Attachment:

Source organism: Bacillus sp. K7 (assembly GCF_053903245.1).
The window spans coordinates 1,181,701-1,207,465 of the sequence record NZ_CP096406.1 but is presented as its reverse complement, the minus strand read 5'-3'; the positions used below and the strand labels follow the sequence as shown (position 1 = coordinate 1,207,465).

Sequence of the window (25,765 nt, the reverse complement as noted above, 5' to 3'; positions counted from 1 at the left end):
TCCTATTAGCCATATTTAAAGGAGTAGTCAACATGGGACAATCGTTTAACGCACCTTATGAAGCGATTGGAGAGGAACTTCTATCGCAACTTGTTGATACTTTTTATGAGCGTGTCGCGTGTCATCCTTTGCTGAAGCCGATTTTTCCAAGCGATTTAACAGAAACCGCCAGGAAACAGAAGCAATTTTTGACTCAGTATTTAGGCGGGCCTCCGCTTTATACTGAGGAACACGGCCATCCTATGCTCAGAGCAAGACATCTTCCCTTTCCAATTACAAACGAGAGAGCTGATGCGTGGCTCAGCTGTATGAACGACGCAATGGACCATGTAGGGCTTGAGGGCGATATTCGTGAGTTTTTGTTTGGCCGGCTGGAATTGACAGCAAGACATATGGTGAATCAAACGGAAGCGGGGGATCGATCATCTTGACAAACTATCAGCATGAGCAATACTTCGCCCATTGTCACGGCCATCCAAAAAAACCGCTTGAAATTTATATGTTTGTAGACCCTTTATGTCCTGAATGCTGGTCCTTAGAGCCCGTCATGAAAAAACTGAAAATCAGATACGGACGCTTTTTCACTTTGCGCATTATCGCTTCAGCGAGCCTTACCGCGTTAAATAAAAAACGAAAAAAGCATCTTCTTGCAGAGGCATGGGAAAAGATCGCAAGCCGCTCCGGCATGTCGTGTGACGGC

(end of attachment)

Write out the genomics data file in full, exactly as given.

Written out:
Source organism: Bacillus sp. K7 (assembly GCF_053903245.1).
The window spans coordinates 1,181,701-1,207,465 of the sequence record NZ_CP096406.1 but is presented as its reverse complement, the minus strand read 5'-3'; the positions used below and the strand labels follow the sequence as shown (position 1 = coordinate 1,207,465).

Sequence of the window (25,765 nt, the reverse complement as noted above, 5' to 3'; positions counted from 1 at the left end):
TCCTATTAGCCATATTTAAAGGAGTAGTCAACATGGGACAATCGTTTAACGCACCTTATGAAGCGATTGGAGAGGAACTTCTATCGCAACTTGTTGATACTTTTTATGAGCGTGTCGCGTGTCATCCTTTGCTGAAGCCGATTTTTCCAAGCGATTTAACAGAAACCGCCAGGAAACAGAAGCAATTTTTGACTCAGTATTTAGGCGGGCCTCCGCTTTATACTGAGGAACACGGCCATCCTATGCTCAGAGCAAGACATCTTCCCTTTCCAATTACAAACGAGAGAGCTGATGCGTGGCTCAGCTGTATGAACGACGCAATGGACCATGTAGGGCTTGAGGGCGATATTCGTGAGTTTTTGTTTGGCCGGCTGGAATTGACAGCAAGACATATGGTGAATCAAACGGAAGCGGGGGATCGATCATCTTGACAAACTATCAGCATGAGCAATACTTCGCCCATTGTCACGGCCATCCAAAAAAACCGCTTGAAATTTATATGTTTGTAGACCCTTTATGTCCTGAATGCTGGTCCTTAGAGCCCGTCATGAAAAAACTGAAAATCAGATACGGACGCTTTTTCACTTTGCGCATTATCGCTTCAGCGAGCCTTACCGCGTTAAATAAAAAACGAAAAAAGCATCTTCTTGCAGAGGCATGGGAAAAGATCGCAAGCCGCTCCGGCATGTCGTGTGACGGC